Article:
Use of Olaparib in Patients With BRCA+/HER2- High-Risk Early Breast Cancer

Video

Charles Geyer, MD, discusses olaparib for the treatment of patients with BRCA-positive, HER2-negative high-risk early breast cancer as evaluated in the OlympiA study.

Charles Geyer, MD, medical oncologist/breast cancer specialist, and chief scientific officer, NSABP, discusses olaparib (Lynparza) for the treatment of patients with BRCA-positive, HER2-negative high-risk early breast cancer as evaluated in the OlympiA study (NCT02032823).

Geyer explains that within the breast cancer space, there are a number of PARP inhibitor drugs, few of which have been approved by the FDA for the use in different tumor types including breast cancer, ovarian cancer, prostate cancer and more.

Results from the phase 3 OlympiA study presented during the March 2022 ESMO Virtual Plenary, showed adjuvant olaparib to demonstrate a 32% reduction in the risk of death when compared to the placebo after a median follow-up of 3.5 years (stratified HR, 0.68; 98.5% CI, 0.47-0.97; P = .0009). The finding was statistically significant and was paired with a manageable toxicity profile.

Transcription:

0:08 | Olaparib is a first-in-class drug. In the early breast cancer setting, there are a number of these PARP inhibitor drugs. There's actually 4 or 5 that have been approved by the FDA across different tumor types. Two of them have been approved in metastatic cancer: olaparib and talazoparib [Talzenna]. They are approved specifically for patients who have germline BRCA mutations which cause cancers that develop in them to be unusually sensitive to inhibition of PARP.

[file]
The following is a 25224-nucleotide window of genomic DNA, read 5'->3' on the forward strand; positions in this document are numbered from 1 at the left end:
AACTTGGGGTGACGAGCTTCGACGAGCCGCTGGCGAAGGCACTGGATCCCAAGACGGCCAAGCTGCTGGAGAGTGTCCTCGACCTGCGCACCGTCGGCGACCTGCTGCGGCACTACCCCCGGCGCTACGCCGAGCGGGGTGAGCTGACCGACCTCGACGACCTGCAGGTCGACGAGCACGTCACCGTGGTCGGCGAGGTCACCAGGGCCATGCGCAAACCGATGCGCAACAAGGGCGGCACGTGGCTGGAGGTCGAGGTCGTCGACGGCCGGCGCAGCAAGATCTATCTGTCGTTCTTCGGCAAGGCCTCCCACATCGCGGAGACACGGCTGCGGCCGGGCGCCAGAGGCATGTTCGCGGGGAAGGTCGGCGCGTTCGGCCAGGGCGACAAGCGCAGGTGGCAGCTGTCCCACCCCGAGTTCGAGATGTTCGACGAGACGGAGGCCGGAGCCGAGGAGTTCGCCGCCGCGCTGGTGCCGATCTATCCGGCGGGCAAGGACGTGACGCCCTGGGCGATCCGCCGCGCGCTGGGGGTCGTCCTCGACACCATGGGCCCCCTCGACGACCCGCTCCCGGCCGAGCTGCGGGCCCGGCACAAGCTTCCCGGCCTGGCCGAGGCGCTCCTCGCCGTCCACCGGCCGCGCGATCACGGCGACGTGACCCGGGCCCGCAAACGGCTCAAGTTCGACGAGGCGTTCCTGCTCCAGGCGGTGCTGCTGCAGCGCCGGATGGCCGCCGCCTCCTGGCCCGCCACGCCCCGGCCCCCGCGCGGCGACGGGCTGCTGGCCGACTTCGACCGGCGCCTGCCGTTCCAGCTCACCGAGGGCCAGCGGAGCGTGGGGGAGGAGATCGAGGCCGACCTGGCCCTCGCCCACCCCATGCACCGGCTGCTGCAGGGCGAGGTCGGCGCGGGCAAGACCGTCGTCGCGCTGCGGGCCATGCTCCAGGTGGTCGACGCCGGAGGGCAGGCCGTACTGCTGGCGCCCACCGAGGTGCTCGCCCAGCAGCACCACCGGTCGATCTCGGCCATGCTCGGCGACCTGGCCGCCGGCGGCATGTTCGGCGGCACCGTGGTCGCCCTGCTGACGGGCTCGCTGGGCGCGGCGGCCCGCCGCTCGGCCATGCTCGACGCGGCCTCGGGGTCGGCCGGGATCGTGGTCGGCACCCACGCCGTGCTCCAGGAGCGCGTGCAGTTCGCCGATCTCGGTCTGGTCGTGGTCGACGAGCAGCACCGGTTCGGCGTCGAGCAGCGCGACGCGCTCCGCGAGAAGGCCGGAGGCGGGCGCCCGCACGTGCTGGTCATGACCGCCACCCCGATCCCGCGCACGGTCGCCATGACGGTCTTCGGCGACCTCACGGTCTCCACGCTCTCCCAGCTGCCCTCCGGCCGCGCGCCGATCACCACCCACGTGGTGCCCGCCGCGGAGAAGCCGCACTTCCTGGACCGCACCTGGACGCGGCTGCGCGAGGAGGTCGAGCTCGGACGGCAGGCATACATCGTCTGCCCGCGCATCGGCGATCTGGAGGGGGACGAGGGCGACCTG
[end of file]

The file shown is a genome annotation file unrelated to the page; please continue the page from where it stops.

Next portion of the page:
0:42 | A cancer that's developed in a patient who has a germline BRCA mutation will lose all of the BRCA protein function, which is important in repairing DNA and even cancer cells have to kind of repair their DNA as they're dividing, or things can just get too chaotic, so, they become addicted to PARP. PARP inhibitors then shut that off and they are basically overwhelmed by too much instability in their DNA in the genome, so, they will die. That’s why these drugs have been active across a number of tumor types like breast cancer, ovarian cancer, prostate cancer, pancreatic cancer, and got approved in the metastatic setting.

1:33 | What is new about the OlympiA study result is that this is the first time these drugs have been taken into the early breast cancer setting to see if we can decrease recurrences, reduce deaths, and OlympiA is telling us that, yes, we can. And we use olaparib after patients who receive all their standard treatments for early breast cancer, so hat's the uniqueness of it. It's the patient population of those with germline BRCA mutation who developed breast cancer that is higher risk. The standard therapies are a bit lacking for them and we were looking for something to get in addition to it. We've now demonstrated that something is olaparib.

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